d) An Order striking the claim of negligence as against Dr. Amann, on the basis that the Amended Statement of Claim discloses no cause of action in regards to this claim;

e) An Order striking the claim of interference with economic relations as against all defendants, without further leave to amend, on the basis that the claim fails to plead the necessary elements of the tort of interference with economic relations;

f) An Order striking the claim of negligent misrepresentation as against all defendants, without further leave to amend, on the basis that the claim fails to plead the necessary elements of the tort of negligent misrepresentation;

g) An Order striking paragraphs 26, 35, 51, 53, 60, 92, 98, 99, 115, 127, 129, 133 of the Amended Statement of Claim, on the basis that the allegations contained within these paragraphs fall within the discretion of the UWO and, as such, disclose no reasonable cause of action.

[9]         Dr. Tran does not appeal all the provisions of this comprehensive order. She asks only that she be permitted to pursue her claim against Dr. Amann and Dr. Kribs in conspiracy, which is set out in para. 142 of the amended statement of claim. It provides:

  1. Dr. Tran states that the actions of Drs. Amann, Kribs, Etemad-Rezai and Bach were relied upon by Drs. Paul and Watling to justify the Report and Dr. Tran’s dismissal from the Radiology Residence Program. Drs. Paul and Watling became a party to the Conspiracy by colluding with Drs. Amann, Kribs, Etemad-Rezai and Bach to create improper, unjust and unwarranted reasons for Dr. Tran’s dismissal from the Radiology Residence Program, and causing her to be unjustly removed from the Radiology Residence Program.

[10]      In the alternative, Dr. Tran seeks an order for leave to amend the amended statement of claim in relation to conspiracy.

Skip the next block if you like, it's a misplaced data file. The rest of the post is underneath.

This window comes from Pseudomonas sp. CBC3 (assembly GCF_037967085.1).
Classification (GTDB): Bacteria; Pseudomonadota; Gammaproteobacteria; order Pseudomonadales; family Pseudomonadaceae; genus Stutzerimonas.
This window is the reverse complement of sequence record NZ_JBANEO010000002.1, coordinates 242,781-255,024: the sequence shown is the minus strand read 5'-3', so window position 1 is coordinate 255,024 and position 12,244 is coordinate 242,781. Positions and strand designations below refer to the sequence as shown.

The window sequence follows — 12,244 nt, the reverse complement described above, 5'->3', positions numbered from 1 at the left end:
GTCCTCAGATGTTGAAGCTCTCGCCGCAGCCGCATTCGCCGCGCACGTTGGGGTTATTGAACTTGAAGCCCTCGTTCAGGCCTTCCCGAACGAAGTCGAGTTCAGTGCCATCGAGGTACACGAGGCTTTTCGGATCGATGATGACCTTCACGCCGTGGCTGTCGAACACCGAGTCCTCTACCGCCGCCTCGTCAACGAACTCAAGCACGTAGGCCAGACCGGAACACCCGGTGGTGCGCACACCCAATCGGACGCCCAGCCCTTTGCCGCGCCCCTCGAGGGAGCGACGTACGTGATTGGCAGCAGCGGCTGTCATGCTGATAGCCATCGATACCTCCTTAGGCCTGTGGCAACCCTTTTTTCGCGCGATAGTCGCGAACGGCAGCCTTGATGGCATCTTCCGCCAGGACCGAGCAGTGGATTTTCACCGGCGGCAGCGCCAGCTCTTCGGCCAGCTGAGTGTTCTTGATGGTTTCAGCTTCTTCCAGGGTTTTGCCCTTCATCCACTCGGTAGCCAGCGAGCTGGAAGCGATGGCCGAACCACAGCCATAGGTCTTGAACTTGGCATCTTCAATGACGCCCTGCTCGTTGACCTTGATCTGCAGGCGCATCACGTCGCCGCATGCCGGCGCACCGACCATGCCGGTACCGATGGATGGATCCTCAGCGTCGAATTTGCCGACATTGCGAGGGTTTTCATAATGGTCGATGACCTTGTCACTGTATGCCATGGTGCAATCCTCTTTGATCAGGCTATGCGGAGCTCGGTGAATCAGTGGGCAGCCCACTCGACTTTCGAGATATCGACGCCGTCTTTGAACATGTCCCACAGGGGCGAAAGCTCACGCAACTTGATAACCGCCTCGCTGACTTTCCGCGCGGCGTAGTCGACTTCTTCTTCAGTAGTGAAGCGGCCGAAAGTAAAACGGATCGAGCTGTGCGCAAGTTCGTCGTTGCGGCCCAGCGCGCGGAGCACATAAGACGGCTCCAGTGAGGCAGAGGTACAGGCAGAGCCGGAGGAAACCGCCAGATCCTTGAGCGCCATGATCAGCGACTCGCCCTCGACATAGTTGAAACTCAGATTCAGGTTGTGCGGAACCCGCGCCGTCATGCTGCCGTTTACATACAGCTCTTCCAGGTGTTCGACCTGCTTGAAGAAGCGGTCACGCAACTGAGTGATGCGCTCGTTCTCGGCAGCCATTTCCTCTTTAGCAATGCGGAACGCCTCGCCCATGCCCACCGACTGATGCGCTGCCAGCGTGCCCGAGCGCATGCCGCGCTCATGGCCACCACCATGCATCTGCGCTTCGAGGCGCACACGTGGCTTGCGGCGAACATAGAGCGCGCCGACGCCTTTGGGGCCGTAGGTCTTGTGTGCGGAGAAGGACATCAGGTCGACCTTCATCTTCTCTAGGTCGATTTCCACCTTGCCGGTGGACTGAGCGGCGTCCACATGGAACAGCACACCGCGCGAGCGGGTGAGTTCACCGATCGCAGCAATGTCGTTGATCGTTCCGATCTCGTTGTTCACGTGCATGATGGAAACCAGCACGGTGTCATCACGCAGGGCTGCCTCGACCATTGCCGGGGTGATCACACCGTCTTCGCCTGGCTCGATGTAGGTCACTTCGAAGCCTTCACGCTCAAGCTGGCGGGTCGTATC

C.           Analysis

[11]      I agree with Dr. Tran’s submission that the motion judge erred in giving effect to the presumption in s. 5(2) of the Limitations Act, 2002 regarding the date on which she was deemed to know she had a cause of action in conspiracy, because the issue of discoverability under s. 5(1) of the Act had not yet been properly developed in the pleadings.

[12]      Section 5 of the Limitations Act, 2002 provides:

  1. (1)  A claim is discovered on the earlier of,

(a)     the day on which the person with the claim first knew,

(i)      that the injury, loss or damage had occurred,

(ii)      that the injury, loss or damage was caused by or contributed to by an act or omission,

(iii)     that the act or omission was that of the person against whom the claim is made, and

(iv)     that, having regard to the nature of the injury, loss or damage, a proceeding would be an appropriate means to seek to remedy it; ….

Presumption

(2)  A person with a claim shall be presumed to have known of the matters referred to in clause (1) (a) on the day the act or omission on which the claim is based took place, unless the contrary is proved.

[13]      The heart of the motion judge’s reasoning on the conspiracy claim is found at paras. 37-39 of the decision. First, the motion judge recapitulated the allegations against Dr. Amann and Dr. Kribs, at para. 37:

Paragraph 32 of the Amended Claim pleads that Dr. Amann and Dr. Kribs conspired to take actions that would “create or contribute to a hostile work environment for Dr. Tran in order to force her to resign, be removed or be dismissed from the Residence Radiology Program” and that they did so “upon her return to training” in 2007. Other defendants are alleged to have joined the pre-existing conspiracy. Dr. Bach and Dr. Etemad-Rezai are pleaded to have done so and committed a variety of acts in furtherance of the conspiracy between 2007 and December 10, 2010.

[14]      The December 10, 2010 date looms because it is two years before the notice of action was issued on December 12, 2012. Anything before that date would, but for discoverability, be time-barred.

[15]      The motion judge next turned his mind to the criteria under s. 5(1)(a) of the Limitations Act, 2002, which relate to discoverability, at para. 38:

Taken as a whole, all four elements for the discovery of the conspiracy claim required by s. 5 of the Limitations Act are pleaded by the plaintiff, regardless of whether the conspiracy claim itself is adequately pleaded. The fact of the agreement to conspire is pleaded. Actions taken in furtherance to the agreement and damages arising are all alleged to have occurred and to have occurred prior to December 10, 2010. It is not necessary that all of the evidence necessary to prove a claim be known. It is not necessary that legal advice be received to “connect the dots” to appreciate that a claim is the appropriate means to seek a remedy. In particular, it is not necessary that the full extent of resulting damages be appreciated so long as the existence of some damage related to the allegedly wrongful act has occurred.